March 31, 2008
Jiaying University in Guangdong Province, China, Honors Daisaku and Kaneko Ikeda
JU President Cheng (4th from left) presents the certificates to SU President Yamamoto (4th from right). Other attending JU delegates (from left to right): Professor Wu Chunhua, director, Foreign Affairs Office; Xue Fangcun, assistant to Professor Cheng; and JU Vice President Hou Xianhua
On March 31, 2008, Jiaying University (JU), located in Meizhou City, Guangdong Province, China, conferred honorary professorships upon Daisaku Ikeda, Soka University (SU) founder, and his wife Kaneko Ikeda in recognition of their manifold contributions to the development of peace, culture and education as well as to Sino-Japanese friendship. JU President Cheng Biao entrusted the certificates of honorary professorship to SU President Hideo Yamamoto during a conferral ceremony at the SU central tower in Hachioji, Japan.
Founded in 1913 as a women's teachers college, Jiaying University today provides comprehensive education for some 15,000 students studying in 14 academic departments. The university is world-renowned for its research of China's Hakka culture and accepts overseas students interested in the study of Hakka traditions from a variety of disciplinary perspectives including anthropology, history, folklore and religious studies.
In his citation, Professor Cheng recognized Mr. Ikeda as one of the first Japanese to advocate the normalization of Sino-Japanese diplomatic relations and commended him for engaging in dialogue with leading figures of every sector of global society with the belief that only through honest, wholehearted dialogue can humanity establish mutual trust and understanding. He also recognized Mrs. Ikeda as an exemplary role model for her dedicated efforts together with her husband for the sake of world peace, culture and education.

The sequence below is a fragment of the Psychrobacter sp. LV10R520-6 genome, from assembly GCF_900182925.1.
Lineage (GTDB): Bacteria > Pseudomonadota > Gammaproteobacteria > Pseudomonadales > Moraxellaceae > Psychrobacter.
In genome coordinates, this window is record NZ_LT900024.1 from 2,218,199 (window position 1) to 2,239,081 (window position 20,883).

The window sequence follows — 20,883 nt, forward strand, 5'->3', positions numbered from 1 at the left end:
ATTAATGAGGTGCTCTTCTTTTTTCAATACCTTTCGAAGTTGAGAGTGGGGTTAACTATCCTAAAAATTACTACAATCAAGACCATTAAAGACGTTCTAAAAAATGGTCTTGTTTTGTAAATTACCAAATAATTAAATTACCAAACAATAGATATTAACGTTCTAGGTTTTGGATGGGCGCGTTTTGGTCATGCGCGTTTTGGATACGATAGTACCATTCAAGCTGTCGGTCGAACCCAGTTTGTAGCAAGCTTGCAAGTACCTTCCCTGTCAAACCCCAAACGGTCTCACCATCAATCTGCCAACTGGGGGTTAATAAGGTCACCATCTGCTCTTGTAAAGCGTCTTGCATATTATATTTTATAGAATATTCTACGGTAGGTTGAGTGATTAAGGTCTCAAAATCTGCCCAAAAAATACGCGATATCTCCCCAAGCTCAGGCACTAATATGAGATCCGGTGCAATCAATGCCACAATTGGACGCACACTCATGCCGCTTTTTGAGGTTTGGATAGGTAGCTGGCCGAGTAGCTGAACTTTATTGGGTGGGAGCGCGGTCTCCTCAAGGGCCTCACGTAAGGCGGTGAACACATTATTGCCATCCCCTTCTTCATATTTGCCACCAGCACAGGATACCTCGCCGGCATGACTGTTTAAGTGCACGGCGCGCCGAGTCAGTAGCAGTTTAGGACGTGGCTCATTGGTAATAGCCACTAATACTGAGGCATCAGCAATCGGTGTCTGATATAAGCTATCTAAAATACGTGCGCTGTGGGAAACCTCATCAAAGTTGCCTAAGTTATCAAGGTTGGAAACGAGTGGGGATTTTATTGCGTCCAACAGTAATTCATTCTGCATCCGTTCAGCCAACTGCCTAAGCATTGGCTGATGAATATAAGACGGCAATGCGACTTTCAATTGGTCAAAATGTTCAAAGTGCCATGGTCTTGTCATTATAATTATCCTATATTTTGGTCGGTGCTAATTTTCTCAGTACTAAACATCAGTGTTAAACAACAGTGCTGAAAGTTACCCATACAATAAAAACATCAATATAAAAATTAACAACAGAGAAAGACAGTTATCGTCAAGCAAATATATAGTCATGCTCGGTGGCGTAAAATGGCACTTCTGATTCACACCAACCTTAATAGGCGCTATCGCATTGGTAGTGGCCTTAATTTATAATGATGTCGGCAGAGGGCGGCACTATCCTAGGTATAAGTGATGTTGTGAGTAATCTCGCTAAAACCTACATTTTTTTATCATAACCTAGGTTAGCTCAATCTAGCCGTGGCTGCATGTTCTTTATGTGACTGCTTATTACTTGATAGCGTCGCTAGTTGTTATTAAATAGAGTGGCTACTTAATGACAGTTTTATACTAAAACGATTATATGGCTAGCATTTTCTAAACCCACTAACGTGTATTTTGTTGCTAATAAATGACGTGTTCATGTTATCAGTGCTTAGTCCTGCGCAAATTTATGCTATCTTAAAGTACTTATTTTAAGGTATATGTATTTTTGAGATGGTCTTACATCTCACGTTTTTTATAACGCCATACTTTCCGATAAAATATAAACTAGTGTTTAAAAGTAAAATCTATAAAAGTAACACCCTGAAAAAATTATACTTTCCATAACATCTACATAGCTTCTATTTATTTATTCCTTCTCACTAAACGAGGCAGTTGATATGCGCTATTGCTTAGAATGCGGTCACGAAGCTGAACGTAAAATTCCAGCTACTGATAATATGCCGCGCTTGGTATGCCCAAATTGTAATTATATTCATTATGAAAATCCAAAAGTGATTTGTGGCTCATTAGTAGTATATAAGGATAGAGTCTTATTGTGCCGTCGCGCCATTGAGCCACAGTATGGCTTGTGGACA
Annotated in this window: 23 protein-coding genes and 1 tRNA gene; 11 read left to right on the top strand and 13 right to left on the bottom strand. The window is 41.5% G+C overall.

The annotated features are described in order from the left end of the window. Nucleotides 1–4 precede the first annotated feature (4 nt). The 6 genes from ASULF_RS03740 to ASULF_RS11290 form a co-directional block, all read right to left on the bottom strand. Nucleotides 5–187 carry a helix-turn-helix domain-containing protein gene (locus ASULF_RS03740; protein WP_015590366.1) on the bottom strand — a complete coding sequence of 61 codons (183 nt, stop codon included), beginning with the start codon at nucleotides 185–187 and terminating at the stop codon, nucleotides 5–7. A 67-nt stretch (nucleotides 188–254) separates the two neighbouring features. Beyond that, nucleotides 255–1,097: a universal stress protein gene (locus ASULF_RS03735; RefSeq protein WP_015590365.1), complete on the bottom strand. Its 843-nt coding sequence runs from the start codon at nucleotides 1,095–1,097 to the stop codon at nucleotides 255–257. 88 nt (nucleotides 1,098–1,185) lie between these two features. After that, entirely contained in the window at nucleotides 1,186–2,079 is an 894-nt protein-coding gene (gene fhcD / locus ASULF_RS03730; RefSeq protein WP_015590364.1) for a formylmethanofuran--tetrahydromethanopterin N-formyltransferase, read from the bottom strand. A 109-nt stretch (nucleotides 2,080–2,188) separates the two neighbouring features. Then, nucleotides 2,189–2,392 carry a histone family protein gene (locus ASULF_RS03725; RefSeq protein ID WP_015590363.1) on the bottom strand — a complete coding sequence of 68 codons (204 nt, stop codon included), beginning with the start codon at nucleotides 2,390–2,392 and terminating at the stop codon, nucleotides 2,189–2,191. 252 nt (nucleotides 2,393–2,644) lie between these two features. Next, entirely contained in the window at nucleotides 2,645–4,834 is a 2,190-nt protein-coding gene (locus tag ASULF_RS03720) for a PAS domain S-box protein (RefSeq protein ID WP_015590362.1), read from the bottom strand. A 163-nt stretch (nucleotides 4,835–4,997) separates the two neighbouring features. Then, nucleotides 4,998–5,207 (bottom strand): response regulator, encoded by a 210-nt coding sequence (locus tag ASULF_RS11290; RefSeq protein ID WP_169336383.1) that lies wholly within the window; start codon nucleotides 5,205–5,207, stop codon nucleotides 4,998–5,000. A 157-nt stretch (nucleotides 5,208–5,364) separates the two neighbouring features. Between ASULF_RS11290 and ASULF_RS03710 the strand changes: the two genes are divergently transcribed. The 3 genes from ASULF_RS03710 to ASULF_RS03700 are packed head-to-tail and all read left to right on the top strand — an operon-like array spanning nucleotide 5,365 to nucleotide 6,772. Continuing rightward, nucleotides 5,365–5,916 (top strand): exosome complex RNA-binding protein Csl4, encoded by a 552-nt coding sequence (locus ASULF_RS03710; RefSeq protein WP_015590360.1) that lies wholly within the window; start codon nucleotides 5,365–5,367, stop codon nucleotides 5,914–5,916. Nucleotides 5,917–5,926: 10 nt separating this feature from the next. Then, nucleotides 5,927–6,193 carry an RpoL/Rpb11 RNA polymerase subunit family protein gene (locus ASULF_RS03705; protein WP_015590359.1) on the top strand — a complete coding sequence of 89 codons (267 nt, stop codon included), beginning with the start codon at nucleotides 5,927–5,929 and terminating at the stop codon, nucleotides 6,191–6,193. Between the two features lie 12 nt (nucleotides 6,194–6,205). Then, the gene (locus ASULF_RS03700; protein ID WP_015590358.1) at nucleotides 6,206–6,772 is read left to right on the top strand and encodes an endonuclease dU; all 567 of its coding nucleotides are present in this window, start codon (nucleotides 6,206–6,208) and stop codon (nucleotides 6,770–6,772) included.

In a message read in proxy, Mr. Ikeda emphasized education's important role for overcoming disparity and transcending differences to build a new society. He described education as a sacred undertaking for inspiring the blossoming of each person's unique potential to contribute to a harmonious and creative coexistence. This ideal, he said, is reflected in the Buddhist principle of "cherry, peach, plum and damson blossoms," which expounds the unique character and beauty of all living entities.
[Adapted from an article in the April 1, 2008, issue of the Seikyo Shimbun, Soka Gakkai, Japan]